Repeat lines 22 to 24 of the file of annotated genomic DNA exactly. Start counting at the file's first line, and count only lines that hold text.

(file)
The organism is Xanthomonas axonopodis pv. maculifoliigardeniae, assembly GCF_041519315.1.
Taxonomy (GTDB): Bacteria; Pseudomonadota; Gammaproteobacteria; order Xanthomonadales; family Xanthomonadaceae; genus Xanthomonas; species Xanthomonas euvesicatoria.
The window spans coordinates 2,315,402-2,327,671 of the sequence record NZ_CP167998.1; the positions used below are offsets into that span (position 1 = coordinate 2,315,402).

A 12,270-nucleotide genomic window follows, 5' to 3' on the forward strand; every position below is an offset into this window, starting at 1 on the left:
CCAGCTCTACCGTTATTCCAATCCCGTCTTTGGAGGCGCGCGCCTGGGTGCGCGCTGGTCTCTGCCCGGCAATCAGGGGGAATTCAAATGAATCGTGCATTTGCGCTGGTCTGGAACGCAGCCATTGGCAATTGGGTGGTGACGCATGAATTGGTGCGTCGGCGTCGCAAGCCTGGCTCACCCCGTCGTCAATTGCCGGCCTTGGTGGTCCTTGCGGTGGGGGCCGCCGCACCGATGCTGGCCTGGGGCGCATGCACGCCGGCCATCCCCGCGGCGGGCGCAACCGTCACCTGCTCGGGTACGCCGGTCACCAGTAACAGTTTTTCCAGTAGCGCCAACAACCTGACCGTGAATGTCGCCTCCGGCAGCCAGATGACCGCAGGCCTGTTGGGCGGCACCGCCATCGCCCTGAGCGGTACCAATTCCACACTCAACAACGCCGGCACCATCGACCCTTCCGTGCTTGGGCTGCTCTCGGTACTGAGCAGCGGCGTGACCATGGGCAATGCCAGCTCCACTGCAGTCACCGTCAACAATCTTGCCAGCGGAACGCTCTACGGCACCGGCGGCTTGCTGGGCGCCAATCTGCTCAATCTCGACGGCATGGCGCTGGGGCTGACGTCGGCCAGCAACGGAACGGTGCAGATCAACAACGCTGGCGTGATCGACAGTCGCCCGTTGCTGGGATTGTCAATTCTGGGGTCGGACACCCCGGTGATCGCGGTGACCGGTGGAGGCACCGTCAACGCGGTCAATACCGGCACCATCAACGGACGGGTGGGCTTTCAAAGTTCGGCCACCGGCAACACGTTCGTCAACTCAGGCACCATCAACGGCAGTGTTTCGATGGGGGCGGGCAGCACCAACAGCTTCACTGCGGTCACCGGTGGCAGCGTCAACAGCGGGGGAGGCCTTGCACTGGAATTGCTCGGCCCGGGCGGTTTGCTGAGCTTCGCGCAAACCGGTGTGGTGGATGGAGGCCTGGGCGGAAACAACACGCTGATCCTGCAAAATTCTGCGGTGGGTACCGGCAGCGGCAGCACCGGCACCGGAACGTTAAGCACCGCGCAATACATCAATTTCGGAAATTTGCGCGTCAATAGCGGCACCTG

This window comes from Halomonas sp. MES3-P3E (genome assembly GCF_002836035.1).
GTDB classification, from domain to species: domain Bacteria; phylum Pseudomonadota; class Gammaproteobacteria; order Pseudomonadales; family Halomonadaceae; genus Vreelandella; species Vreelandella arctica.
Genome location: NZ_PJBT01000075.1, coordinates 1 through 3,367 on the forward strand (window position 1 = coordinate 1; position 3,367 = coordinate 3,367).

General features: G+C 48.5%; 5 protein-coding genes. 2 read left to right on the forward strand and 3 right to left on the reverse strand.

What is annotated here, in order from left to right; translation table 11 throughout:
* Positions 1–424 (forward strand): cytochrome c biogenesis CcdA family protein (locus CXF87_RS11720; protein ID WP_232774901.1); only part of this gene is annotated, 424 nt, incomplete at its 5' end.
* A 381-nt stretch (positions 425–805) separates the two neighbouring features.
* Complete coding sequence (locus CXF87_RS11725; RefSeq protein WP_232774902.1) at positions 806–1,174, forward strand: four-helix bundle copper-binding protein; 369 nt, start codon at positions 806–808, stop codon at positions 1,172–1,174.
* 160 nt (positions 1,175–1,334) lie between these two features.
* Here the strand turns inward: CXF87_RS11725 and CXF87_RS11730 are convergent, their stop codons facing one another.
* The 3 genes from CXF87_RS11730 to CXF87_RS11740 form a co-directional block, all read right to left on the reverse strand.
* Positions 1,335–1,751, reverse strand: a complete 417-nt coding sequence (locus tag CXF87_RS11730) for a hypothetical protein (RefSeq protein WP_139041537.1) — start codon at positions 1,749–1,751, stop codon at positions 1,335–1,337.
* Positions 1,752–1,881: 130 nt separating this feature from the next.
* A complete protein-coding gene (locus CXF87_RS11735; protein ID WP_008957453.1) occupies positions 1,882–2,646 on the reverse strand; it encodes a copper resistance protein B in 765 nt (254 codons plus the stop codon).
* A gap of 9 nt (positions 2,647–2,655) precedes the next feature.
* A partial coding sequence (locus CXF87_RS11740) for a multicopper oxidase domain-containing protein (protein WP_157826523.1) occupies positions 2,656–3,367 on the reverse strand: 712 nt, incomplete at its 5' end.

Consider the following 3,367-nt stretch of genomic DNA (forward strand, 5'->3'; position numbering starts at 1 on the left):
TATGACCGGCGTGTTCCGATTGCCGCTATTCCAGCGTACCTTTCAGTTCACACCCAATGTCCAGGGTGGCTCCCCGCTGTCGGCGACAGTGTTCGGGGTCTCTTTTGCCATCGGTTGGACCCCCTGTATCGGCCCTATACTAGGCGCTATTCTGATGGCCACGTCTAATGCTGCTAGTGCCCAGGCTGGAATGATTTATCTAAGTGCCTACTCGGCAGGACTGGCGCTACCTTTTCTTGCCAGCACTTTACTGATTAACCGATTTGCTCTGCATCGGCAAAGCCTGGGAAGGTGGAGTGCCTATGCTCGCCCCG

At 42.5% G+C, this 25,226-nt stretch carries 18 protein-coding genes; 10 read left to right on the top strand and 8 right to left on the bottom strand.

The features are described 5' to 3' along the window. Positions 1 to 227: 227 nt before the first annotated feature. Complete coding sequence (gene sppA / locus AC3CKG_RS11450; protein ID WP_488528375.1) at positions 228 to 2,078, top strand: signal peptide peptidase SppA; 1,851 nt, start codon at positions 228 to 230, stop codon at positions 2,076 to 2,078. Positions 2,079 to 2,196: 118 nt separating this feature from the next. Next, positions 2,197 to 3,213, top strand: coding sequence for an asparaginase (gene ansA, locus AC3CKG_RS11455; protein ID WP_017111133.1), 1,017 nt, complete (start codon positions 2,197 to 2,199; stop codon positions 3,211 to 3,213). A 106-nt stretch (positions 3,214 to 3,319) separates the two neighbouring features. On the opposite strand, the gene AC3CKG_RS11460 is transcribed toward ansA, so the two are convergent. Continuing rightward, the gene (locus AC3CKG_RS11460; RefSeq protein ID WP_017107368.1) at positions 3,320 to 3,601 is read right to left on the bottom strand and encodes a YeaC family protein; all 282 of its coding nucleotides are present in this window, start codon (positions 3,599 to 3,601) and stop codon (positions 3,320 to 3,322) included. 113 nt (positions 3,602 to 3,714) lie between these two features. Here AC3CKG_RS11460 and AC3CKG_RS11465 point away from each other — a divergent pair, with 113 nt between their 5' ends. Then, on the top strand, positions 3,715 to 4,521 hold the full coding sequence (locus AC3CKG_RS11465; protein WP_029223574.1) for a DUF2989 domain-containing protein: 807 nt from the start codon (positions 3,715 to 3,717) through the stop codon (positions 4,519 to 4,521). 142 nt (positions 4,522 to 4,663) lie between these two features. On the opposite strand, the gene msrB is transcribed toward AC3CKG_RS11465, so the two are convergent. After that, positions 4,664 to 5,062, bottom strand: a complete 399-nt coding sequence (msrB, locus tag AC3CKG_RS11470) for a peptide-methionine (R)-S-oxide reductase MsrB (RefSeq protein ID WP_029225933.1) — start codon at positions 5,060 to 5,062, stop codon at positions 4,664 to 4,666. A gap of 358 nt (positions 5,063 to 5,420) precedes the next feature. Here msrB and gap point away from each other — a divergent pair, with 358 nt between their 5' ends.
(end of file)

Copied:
Consider the following 3,367-nt stretch of genomic DNA (forward strand, 5'->3'; position numbering starts at 1 on the left):
TATGACCGGCGTGTTCCGATTGCCGCTATTCCAGCGTACCTTTCAGTTCACACCCAATGTCCAGGGTGGCTCCCCGCTGTCGGCGACAGTGTTCGGGGTCTCTTTTGCCATCGGTTGGACCCCCTGTATCGGCCCTATACTAGGCGCTATTCTGATGGCCACGTCTAATGCTGCTAGTGCCCAGGCTGGAATGATTTATCTAAGTGCCTACTCGGCAGGACTGGCGCTACCTTTTCTTGCCAGCACTTTACTGATTAACCGATTTGCTCTGCATCGGCAAAGCCTGGGAAGGTGGAGTGCCTATGCTCGCCCCG

At 42.5% G+C, this 25,226-nt stretch carries 18 protein-coding genes; 10 read left to right on the top strand and 8 right to left on the bottom strand.